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Performance and palliative care: a drama module for medical students
  1. Ewan James Jeffrey1,
  2. Jen Goddard2,
  3. David Jeffrey3
  1. 1Department of Languages, Literatures, Performing Arts, Queen's University Belfast, Belfast, Northern Ireland, UK
  2. 2Department of Drama Studies, Queen's University Belfast, Belfast, Northern Ireland, UK
  3. 3Ninewells Hospital & Medical School, Dundee University Medical School, Dundee, UK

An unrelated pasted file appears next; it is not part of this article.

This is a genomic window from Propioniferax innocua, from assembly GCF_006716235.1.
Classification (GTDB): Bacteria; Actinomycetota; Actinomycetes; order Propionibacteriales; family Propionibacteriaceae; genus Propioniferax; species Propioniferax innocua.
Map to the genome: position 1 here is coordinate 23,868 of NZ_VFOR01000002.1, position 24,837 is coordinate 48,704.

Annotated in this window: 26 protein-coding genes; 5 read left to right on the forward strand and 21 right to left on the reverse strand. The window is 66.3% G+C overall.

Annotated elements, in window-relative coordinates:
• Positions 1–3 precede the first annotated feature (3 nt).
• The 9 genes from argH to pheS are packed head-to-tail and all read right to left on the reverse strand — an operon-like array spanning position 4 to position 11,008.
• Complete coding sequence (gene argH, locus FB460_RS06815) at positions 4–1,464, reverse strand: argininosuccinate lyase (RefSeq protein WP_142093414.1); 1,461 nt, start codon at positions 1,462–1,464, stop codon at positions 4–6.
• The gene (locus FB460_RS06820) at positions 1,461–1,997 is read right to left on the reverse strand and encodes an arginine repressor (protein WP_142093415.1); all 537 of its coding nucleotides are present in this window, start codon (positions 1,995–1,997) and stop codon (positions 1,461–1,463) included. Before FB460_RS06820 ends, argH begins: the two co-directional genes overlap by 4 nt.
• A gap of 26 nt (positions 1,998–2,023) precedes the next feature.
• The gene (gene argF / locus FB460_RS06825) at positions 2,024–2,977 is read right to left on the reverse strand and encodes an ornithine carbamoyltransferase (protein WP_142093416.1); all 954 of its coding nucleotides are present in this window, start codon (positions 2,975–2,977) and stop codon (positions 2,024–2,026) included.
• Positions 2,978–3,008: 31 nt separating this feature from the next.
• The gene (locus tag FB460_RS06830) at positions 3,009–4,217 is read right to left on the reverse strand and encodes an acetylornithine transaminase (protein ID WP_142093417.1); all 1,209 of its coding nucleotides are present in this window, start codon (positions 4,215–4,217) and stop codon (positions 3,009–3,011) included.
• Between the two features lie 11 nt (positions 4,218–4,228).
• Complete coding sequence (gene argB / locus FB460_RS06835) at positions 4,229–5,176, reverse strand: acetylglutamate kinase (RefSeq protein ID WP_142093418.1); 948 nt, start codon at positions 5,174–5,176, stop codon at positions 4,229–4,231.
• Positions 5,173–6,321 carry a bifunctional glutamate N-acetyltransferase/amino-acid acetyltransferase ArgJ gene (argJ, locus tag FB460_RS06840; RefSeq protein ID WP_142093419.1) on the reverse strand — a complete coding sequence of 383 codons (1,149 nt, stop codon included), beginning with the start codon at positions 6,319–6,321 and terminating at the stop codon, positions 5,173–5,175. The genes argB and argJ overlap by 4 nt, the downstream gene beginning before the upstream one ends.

1. Correspondence to Dr David Jeffrey, Ninewells Hospital & Medical School, Dundee DD1 9SY, UK; d.i.jeffrey{at}


This paper describes an innovative 2 weeks module for medical students facilitated by drama educators and a palliative medicine doctor. The module incorporates drama, end-of-life care, teamwork and reflective practice. The module contents, practical aspects of drama teaching and learning outcomes are discussed. Various themes emerged from a study of Harold Pinter's play, The Caretaker, which were relevant to clinical practice: silence, power, communication, uncertainty and unanswered questions. Drama teaching may be one way of enhancing students’ confidence, increasing self- awareness, developing ethical thinking and fostering teamworking.

  • End of life care

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